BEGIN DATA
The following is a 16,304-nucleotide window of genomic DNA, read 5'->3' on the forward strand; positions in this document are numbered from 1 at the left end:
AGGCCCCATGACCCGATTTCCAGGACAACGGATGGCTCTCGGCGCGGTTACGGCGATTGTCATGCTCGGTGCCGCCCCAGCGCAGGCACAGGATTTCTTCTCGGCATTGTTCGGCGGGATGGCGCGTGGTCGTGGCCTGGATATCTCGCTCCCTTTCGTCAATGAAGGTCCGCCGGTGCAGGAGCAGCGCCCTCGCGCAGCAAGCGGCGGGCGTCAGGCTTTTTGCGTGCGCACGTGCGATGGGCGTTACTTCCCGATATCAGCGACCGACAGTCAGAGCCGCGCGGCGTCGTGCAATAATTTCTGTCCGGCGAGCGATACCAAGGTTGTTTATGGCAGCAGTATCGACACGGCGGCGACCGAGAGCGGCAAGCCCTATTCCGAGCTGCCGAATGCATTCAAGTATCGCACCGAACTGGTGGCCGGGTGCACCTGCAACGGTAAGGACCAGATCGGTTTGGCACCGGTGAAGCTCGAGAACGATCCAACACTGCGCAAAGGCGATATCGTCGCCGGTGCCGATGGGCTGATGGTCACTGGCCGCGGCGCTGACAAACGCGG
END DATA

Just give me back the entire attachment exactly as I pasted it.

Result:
The following is a 16,304-nucleotide window of genomic DNA, read 5'->3' on the forward strand; positions in this document are numbered from 1 at the left end:
AGGCCCCATGACCCGATTTCCAGGACAACGGATGGCTCTCGGCGCGGTTACGGCGATTGTCATGCTCGGTGCCGCCCCAGCGCAGGCACAGGATTTCTTCTCGGCATTGTTCGGCGGGATGGCGCGTGGTCGTGGCCTGGATATCTCGCTCCCTTTCGTCAATGAAGGTCCGCCGGTGCAGGAGCAGCGCCCTCGCGCAGCAAGCGGCGGGCGTCAGGCTTTTTGCGTGCGCACGTGCGATGGGCGTTACTTCCCGATATCAGCGACCGACAGTCAGAGCCGCGCGGCGTCGTGCAATAATTTCTGTCCGGCGAGCGATACCAAGGTTGTTTATGGCAGCAGTATCGACACGGCGGCGACCGAGAGCGGCAAGCCCTATTCCGAGCTGCCGAATGCATTCAAGTATCGCACCGAACTGGTGGCCGGGTGCACCTGCAACGGTAAGGACCAGATCGGTTTGGCACCGGTGAAGCTCGAGAACGATCCAACACTGCGCAAAGGCGATATCGTCGCCGGTGCCGATGGGCTGATGGTCACTGGCCGCGGCGCTGACAAACGCGG